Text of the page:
Contact centers are uniquely positioned to identify friction and failure points in the digital experience, as tens of thousands of customer interactions may flow through the centers each day, providing a wealth of data. Often, customers try to resolve their issues digitally and call only after they’ve been unable to do so. These callers can provide valuable insights into how banks can improve the digital experience.
Banks can also use contact centers to help drive digital adoption by prompting customers, especially those deemed to be frequent users of the center, to do more of their routine transactions digitally. Customers who call in for help on a relatively simple transaction can be coached on how to do it on their own. As customers do more of their everyday banking digitally, contact center agents can devote more of their time to supporting customers with more complex transactions and advising them on higher-value products, such as home mortgages.
Helping clients migrate to digital self-service is not just about reducing call volumes and costs; the key objective should be improving the customer experience. When 115,000 banking customers were asked in a Bain & Company survey to evaluate their experiences interacting with their bank through various channels, they ranked contact centers dead last. They had significantly better experiences in digital channels, especially mobile.
Still, some issues are best handled by phone, and some customers simply prefer to speak to a live person. It’s critical for banks to get these interactions right. Although contact centers account for less than 10% of customer interactions at most banks, they represent nearly 30% of the so-called moment-of-truth encounters—those that inherently have higher emotional stakes for the customers, such as a customer calling to report a stolen credit card. These moments can be key to maintaining—or losing—customer loyalty, and the contact center plays a critical role in these encounters.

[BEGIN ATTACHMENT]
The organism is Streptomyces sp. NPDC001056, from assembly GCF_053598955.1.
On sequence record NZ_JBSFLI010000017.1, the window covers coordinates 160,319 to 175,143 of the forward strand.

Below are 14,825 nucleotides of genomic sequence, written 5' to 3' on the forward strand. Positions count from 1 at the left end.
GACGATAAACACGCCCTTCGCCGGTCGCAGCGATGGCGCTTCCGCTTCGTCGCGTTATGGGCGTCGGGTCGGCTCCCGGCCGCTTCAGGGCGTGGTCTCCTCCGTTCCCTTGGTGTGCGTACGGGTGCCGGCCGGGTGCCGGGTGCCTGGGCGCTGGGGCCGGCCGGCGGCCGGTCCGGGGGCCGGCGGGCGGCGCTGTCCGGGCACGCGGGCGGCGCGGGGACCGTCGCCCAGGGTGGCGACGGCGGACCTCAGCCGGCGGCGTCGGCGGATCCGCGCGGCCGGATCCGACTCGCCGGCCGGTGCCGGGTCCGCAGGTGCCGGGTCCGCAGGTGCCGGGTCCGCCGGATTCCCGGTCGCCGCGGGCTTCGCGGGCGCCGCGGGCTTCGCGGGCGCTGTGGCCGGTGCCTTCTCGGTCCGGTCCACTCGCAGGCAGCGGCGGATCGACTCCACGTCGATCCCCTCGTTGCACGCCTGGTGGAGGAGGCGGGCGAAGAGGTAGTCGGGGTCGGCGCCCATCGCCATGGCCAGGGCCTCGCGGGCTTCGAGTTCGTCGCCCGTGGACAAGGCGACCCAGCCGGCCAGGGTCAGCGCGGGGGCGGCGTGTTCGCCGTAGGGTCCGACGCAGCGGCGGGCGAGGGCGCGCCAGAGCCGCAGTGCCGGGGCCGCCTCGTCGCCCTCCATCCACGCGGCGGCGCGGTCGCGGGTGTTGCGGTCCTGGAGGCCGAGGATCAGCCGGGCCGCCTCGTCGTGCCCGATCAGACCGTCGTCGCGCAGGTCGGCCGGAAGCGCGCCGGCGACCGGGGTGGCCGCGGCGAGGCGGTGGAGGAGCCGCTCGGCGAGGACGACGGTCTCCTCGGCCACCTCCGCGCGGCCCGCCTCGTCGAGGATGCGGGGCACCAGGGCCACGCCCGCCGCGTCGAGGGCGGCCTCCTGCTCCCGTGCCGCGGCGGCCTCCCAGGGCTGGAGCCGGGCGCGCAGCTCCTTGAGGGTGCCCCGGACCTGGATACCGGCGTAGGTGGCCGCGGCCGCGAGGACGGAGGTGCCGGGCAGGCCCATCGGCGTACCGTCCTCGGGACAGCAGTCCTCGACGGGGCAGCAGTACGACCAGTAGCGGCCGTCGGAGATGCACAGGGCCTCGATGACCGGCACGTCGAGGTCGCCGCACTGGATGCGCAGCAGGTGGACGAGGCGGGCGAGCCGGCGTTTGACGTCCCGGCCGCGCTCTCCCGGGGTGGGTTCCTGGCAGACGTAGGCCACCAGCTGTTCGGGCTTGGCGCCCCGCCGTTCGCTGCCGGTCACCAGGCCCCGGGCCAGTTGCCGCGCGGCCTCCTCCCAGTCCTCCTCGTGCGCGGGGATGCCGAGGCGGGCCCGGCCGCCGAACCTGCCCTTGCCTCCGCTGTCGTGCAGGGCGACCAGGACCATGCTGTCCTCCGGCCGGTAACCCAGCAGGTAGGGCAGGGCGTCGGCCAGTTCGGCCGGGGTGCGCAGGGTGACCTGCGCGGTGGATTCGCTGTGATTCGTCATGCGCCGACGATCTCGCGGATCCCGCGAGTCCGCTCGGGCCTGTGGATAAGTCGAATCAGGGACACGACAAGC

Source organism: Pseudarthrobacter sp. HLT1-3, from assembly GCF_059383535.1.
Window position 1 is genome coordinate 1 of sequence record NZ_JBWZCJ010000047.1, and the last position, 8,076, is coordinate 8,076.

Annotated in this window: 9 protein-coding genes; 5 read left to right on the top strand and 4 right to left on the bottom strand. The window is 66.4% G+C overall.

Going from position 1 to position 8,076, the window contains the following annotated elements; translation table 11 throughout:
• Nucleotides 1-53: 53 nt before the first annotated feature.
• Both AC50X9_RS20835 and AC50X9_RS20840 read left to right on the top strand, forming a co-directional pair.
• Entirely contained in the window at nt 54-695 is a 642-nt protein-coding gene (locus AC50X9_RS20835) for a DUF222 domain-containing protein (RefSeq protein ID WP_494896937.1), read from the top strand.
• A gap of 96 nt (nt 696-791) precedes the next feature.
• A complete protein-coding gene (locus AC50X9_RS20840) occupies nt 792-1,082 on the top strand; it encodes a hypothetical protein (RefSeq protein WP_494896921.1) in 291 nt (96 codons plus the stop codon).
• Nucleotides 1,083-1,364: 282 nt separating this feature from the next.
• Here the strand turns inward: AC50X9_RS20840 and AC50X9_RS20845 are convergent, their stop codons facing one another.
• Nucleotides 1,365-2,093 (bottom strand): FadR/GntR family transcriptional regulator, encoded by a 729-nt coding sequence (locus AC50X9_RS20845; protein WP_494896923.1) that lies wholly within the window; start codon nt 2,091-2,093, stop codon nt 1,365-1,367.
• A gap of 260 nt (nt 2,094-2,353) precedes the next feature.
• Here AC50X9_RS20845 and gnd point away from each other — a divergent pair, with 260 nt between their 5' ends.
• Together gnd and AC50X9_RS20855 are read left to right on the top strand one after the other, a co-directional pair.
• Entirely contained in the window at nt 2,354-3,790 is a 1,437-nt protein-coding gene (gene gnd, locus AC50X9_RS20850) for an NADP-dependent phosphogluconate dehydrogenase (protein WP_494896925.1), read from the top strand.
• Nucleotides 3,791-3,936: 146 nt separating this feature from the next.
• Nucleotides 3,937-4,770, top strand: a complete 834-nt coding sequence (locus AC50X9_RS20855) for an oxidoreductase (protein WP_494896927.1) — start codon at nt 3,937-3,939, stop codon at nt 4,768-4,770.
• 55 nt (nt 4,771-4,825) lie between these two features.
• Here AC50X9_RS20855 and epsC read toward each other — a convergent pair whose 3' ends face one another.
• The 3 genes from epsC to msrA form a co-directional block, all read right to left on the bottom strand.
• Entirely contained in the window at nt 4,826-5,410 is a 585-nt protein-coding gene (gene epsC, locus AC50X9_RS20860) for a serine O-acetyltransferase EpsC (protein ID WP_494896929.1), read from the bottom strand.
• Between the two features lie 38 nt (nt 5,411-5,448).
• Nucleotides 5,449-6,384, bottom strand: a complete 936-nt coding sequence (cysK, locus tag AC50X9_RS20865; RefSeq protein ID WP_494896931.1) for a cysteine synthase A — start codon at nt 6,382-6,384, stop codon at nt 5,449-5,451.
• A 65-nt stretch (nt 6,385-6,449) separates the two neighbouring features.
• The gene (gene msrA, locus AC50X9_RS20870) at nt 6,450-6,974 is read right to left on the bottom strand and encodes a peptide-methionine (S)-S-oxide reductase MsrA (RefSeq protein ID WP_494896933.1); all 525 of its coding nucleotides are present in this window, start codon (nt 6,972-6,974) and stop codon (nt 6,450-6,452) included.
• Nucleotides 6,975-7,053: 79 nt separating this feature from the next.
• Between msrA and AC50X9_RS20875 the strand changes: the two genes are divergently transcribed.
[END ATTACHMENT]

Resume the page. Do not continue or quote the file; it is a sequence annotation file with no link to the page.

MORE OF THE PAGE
So, how can these negatively perceived contact centers be transformed into a mission-critical core of a bank’s future operating model? Banks managing this transition face both strategic and operational imperatives.
Create an omnichannel hub. Banks can start by thinking of the contact center not as a burdensome necessity but as a critical element (perhaps the most critical element) in their overall distribution strategy.
Consider the end-to-end customer experience. Banks should break down the walls between channels and look instead at end-to-end customer episodes. When a customer transfers funds, for example, that transaction can involve more than one channel—some combination of online, mobile, voice, chat and email. Customers’ perceptions of just one of those channels can affect their feelings about their whole experience. A customer having trouble digitally transferring funds from one account to another may call the contact center, where she reaches a very capable agent and gets her problem resolved. Although she had a positive experience on the phone, she may still come away with a poor impression of her interaction with the bank, due to the fact that she was forced to switch channels to resolve her issue.